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Metals and Metallic Nanostructures (MMN)

Status: Archived

Archived funding opportunity

This document has been archived. See NSF 23-612, NSF 20-588, and PD 20-1771 for the latest documents.

Important information for proposers

All proposals must be submitted in accordance with the requirements specified in this funding opportunity and in the NSF Proposal & Award Policies & Procedures Guide (PAPPG) that is in effect for the relevant due date to which the proposal is being submitted. It is the responsibility of the proposer to ensure that the proposal meets these requirements. Submitting a proposal prior to a specified deadline does not negate this requirement.

Synopsis

The Metals and Metallic Nanostructures (MMN) Program supports fundamental research and education on the relationships between processing, structure and properties of metals and their alloys. The program focuses on experimental research while strongly encouraging the synergistic use of theory and computational materials science. Structure spanning atomic, nanometer, micrometer and larger length scales controls properties and connects these with processing.   The program emphasizes the role of structure across all these length scales, including structural imperfections such as vacancies, solutes, dislocations, boundaries and interfaces. Research should advance fundamental materials science that will enable the design and synthesis of metallic materials to optimize superior behaviors and enable the prediction of properties and performance. The program aims to advance the materials science of metals and alloys through transformative research on a diverse array of topics, including, but not limited to, phase transformations; equilibrium, non-equilibrium and far-from equilibrium structures; thermodynamics; kinetics; diffusion; interfaces; oxidation; performance in extreme environments; recyclability; magnetic behavior; thermal transport; plastic flow; and similar phenomena. Yield strength, flow stress, creep, fatigue and fracture are structural-materials examples. Magnetic energy density, shape-memory strain and thermoelectric efficiency are examples for functional materials.  Broader impacts are expected in education and other areas, such as workforce development, sustainability, environmental impact or critical infrastructure needs.  High-quality proposals that integrate research, education, and other broader impacts are invited.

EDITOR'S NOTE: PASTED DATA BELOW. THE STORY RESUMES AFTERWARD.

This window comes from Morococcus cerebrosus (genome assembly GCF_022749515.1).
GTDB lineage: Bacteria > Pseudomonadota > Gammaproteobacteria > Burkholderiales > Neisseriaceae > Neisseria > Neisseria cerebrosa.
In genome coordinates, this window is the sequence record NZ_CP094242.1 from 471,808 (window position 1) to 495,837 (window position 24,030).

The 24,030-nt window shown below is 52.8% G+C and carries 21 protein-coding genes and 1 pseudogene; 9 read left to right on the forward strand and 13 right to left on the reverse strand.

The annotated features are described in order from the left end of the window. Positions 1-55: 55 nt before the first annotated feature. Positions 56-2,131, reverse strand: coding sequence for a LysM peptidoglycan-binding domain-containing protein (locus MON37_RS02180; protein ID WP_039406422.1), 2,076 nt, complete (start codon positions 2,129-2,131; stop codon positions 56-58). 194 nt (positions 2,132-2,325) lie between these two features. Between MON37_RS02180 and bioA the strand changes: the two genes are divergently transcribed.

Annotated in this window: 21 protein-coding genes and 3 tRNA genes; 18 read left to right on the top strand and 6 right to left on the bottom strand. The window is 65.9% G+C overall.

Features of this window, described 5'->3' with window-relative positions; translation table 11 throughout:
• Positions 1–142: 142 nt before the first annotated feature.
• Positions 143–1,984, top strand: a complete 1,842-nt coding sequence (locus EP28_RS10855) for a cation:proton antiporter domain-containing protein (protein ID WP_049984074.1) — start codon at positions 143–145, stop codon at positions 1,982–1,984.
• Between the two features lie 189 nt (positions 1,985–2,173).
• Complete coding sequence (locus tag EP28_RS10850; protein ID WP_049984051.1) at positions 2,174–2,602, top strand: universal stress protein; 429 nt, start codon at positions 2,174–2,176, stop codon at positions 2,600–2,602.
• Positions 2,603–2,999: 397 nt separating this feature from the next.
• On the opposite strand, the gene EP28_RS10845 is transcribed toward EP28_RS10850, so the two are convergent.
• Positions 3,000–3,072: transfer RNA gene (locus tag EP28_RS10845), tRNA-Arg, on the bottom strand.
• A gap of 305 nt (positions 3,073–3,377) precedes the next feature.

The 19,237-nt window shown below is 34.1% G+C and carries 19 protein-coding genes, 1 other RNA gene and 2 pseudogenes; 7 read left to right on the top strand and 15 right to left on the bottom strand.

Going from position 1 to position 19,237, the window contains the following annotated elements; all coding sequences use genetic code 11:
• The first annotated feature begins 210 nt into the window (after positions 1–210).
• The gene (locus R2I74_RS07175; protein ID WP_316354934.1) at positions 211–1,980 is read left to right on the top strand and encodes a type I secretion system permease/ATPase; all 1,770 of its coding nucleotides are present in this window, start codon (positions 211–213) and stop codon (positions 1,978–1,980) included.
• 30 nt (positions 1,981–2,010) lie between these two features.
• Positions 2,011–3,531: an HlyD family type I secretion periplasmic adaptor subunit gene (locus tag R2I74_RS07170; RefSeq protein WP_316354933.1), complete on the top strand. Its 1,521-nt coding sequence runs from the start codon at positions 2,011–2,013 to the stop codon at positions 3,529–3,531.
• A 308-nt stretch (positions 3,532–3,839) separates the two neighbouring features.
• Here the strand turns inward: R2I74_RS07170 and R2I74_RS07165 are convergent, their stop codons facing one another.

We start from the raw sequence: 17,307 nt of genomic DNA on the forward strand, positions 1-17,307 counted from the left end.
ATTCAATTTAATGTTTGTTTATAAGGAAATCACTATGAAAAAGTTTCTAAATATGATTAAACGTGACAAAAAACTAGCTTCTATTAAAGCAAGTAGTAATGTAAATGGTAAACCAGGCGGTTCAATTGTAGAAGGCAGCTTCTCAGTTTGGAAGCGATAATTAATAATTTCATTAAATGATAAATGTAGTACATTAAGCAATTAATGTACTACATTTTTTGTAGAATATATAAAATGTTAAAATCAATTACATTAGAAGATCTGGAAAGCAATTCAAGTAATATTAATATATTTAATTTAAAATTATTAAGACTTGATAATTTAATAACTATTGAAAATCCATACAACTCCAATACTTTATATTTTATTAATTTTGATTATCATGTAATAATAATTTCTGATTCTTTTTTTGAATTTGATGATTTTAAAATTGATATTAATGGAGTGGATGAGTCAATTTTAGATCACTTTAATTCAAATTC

Program contacts

Diana Farkas
dfarkas@nsf.gov (703) 292-7576

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